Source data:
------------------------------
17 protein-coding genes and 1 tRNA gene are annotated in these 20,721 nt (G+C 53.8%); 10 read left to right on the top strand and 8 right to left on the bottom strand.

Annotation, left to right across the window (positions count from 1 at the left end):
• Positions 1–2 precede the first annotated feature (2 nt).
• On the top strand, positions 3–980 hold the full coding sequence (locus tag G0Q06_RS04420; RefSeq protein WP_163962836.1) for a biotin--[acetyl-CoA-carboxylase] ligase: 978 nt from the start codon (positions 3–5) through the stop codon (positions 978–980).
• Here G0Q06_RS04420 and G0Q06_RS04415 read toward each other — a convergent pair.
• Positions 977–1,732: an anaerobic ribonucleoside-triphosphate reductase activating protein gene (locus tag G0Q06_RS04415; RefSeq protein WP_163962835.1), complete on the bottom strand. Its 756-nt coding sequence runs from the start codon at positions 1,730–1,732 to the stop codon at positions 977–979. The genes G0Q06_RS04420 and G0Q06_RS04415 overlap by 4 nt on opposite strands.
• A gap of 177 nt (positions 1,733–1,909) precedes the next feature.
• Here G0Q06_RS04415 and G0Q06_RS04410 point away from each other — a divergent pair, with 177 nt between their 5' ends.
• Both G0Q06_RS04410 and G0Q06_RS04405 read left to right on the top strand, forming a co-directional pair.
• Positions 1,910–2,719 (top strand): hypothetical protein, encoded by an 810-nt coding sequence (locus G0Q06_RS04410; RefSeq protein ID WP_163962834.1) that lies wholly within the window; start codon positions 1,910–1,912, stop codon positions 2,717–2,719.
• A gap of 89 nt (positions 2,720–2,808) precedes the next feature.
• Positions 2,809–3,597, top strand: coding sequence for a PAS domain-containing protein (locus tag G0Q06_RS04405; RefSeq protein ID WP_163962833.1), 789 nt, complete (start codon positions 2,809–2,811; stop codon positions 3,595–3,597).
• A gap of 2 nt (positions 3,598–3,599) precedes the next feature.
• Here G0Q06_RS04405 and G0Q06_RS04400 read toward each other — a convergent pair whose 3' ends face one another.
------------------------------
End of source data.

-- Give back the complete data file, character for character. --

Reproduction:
17 protein-coding genes and 1 tRNA gene are annotated in these 20,721 nt (G+C 53.8%); 10 read left to right on the top strand and 8 right to left on the bottom strand.

Annotation, left to right across the window (positions count from 1 at the left end):
• Positions 1–2 precede the first annotated feature (2 nt).
• On the top strand, positions 3–980 hold the full coding sequence (locus tag G0Q06_RS04420; RefSeq protein WP_163962836.1) for a biotin--[acetyl-CoA-carboxylase] ligase: 978 nt from the start codon (positions 3–5) through the stop codon (positions 978–980).
• Here G0Q06_RS04420 and G0Q06_RS04415 read toward each other — a convergent pair.
• Positions 977–1,732: an anaerobic ribonucleoside-triphosphate reductase activating protein gene (locus tag G0Q06_RS04415; RefSeq protein WP_163962835.1), complete on the bottom strand. Its 756-nt coding sequence runs from the start codon at positions 1,730–1,732 to the stop codon at positions 977–979. The genes G0Q06_RS04420 and G0Q06_RS04415 overlap by 4 nt on opposite strands.
• A gap of 177 nt (positions 1,733–1,909) precedes the next feature.
• Here G0Q06_RS04415 and G0Q06_RS04410 point away from each other — a divergent pair, with 177 nt between their 5' ends.
• Both G0Q06_RS04410 and G0Q06_RS04405 read left to right on the top strand, forming a co-directional pair.
• Positions 1,910–2,719 (top strand): hypothetical protein, encoded by an 810-nt coding sequence (locus G0Q06_RS04410; RefSeq protein ID WP_163962834.1) that lies wholly within the window; start codon positions 1,910–1,912, stop codon positions 2,717–2,719.
• A gap of 89 nt (positions 2,720–2,808) precedes the next feature.
• Positions 2,809–3,597, top strand: coding sequence for a PAS domain-containing protein (locus tag G0Q06_RS04405; RefSeq protein ID WP_163962833.1), 789 nt, complete (start codon positions 2,809–2,811; stop codon positions 3,595–3,597).
• A gap of 2 nt (positions 3,598–3,599) precedes the next feature.
• Here G0Q06_RS04405 and G0Q06_RS04400 read toward each other — a convergent pair whose 3' ends face one another.